The starfish uses its arms to grab its prey and pulls it apart and closer to the hole in the middle.  It has this part of its stomach that comes out and surrounds the food and pulls it inside its body to eat it.

This website yielded a similar explanation.

We found this video to watch a starfish eating.

We decided to draw a picture to explain to others how starfish eat.

It is within this inquiry-based framework that much of the learning at our school (and in the child’s world!) takes place.  From this single question, sparked from a child’s natural curiosity about his surroundings, so much learning took place: we utilized a variety of resources to gather information, the student had the opportunity to practice reading and writing for a relevant purpose, and the student rephrased and summarized information for his peers.  And it was fun!

Space & The Solar System

Solar System Puzzle

This is one of our favorite units ever.  Our students’ interest in space is such that we manage to talk about it no matter what else we are studying.  This unit provided a wonderful opportunity to go into greater depth.

The topic of black holes drove much of our inquiry.  From the first week of school, one of the students had become fascinated with supernovas and black holes.  How big is a black hole?  What is inside of a black hole?  Will our sun become a black hole?  What would happen to you if  you got close to a black hole?  How are black holes and supernovas related? 

Here is are some of the short videos we watched: What’s Inside of a Black Hole? , the relative sizes of celestial bodies, from our moon to the largest known star in the universe, a video about Jupiter,  and one about constellations.

We learned about atmosphere and weather, relating Jupiter’s great storm to hurricanes on earth.  We made our own cloud in a bottle and conducted experiments and demonstrations on gravity, inertia, centripetal/centrifugal force and light.

Glitter Planets

Our Sun, made with tissue paper on top of a paper lantern

Our Solar System model



Our 10 Gallon Tank

Bristlebert, a bristle-nose pleco

For our second week of school we studied fish.  Specifically we focused on freshwater fish, but we did not limit ourselves.  One of our goals for the week was to buy some new fish for our ten-gallon tank.  We took a field trip to AquaTek, where we saw several kinds of both freshwater and saltwater fish.  The largest fish we saw was about 8 inches long, and the most expensive fish were over $100!  The staff was a great resource in helping us to pick out some new fish.  We bought 3 white cloud fish, two assassin snails and one adorable bristle-nose pleco (an algae eater).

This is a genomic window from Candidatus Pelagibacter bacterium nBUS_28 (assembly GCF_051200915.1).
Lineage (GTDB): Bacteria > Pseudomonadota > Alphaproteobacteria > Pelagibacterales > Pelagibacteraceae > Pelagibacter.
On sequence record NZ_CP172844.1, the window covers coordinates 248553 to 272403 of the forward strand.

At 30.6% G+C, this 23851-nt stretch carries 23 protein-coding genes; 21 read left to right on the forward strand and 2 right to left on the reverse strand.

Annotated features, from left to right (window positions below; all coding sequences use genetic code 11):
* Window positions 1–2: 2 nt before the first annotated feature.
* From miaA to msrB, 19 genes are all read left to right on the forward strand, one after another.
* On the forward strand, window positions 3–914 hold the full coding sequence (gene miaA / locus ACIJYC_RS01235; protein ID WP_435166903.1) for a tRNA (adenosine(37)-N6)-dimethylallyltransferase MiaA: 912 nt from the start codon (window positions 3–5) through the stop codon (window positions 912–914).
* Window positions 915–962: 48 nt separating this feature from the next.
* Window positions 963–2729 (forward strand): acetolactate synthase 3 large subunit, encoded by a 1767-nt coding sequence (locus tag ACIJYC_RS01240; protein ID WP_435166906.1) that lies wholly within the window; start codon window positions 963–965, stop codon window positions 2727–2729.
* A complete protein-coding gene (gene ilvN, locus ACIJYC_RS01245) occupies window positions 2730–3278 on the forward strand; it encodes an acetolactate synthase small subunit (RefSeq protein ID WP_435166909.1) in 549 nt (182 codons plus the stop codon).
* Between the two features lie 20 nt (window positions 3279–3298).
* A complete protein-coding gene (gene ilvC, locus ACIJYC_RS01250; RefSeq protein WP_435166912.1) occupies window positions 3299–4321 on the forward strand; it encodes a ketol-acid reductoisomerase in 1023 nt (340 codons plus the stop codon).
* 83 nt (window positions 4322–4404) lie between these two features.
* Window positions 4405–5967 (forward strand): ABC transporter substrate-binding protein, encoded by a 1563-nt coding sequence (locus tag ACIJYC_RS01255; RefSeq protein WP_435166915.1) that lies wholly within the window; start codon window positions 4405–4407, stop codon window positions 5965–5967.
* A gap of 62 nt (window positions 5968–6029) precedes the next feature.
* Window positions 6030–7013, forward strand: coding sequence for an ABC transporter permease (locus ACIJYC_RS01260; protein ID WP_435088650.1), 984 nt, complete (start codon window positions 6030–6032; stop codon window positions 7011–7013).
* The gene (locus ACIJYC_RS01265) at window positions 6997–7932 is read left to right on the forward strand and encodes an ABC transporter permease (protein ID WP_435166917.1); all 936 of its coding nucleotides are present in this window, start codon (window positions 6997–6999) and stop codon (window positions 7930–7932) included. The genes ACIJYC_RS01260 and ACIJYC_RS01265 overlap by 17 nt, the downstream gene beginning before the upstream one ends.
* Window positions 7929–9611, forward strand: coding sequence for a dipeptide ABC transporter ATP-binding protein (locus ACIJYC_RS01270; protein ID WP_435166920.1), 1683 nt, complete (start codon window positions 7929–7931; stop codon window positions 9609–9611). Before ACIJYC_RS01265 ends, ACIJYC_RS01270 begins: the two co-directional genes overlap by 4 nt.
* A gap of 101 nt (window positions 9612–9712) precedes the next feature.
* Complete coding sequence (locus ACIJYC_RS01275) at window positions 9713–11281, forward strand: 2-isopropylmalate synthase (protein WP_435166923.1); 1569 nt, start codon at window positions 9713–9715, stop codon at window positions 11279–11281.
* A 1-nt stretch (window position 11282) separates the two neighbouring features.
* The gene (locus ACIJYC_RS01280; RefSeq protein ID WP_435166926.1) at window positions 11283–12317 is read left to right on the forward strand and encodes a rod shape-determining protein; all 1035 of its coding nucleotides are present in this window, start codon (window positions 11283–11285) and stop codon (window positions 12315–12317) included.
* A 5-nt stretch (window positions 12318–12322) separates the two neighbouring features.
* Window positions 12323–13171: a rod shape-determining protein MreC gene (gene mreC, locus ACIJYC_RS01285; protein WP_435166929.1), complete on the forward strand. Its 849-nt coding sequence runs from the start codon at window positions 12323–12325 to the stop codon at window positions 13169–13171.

The arapaima, which can be up to 8 feet long!

In the classroom, we researched all kinds of fish using our encyclopedias, books about fish and the internet.  We discovered one of the largest freshwater fish in the world: the arapaima of Brazil. This fish has been hunted for its supposedly tasty flesh to the extent that it is now unusual to find such long specimens, but some have been caught that measured between 7 and 8 feet long.

We discussed smaller fish, where they live, what they eat and how they fit into their ecosystems.  On a visit to Waller Creek, which runs along our schoolyard, we observed the tiny fish swimming in the few puddles left in the nearly dry creek bed.  We collected specimens of algae for later observation.


For one of the students, this sparked an investigation of the famous Loch Ness Monster.  After researching the many theories surrounding this legendary creature, we created our own vision of Nessie.






Some of our favorite books are the Rainbow Fish books, by Marcus Pfister.  After reading them all, we made our own beautiful fish.

Pictures from the First Week

Our unit for the week was “Summer Vacations and Back to School”, but of course we were all over the place in our excitement to all be together after the long break.

We used our homemade solar oven to heat a frozen pizza.

The dominoes were placed on each state that either a student or a teacher had at some time visited. We covered all but 6 states!

Inspired by a student's story, we made llamas.

Steve's alien glasses, constructed for him by a student.

Welcome to Progress School

We have just begun an exciting new school year!  The students hit the ground running, immediately initiating activities.  They were eager to explore the new space.

We set to work making plans for the year.  We decided our first unit would be ‘Fish’ followed by ‘Space and the Solar System’.  We set a date for a field trip to AquaTek to buy new fish for our 10 gallon tank.  We also started work on our plans to build a new play scape.  The students shared several ideas, including monkey bars and a climbing wall.  We had conversations about subjects we wish to study and skills we’d like to develop through the course of the school year.

It is exciting to see how enthusiastic and motivated the students are.  We will have our work cut out for us as we delve into the depths of the ocean and the outer reaches of space.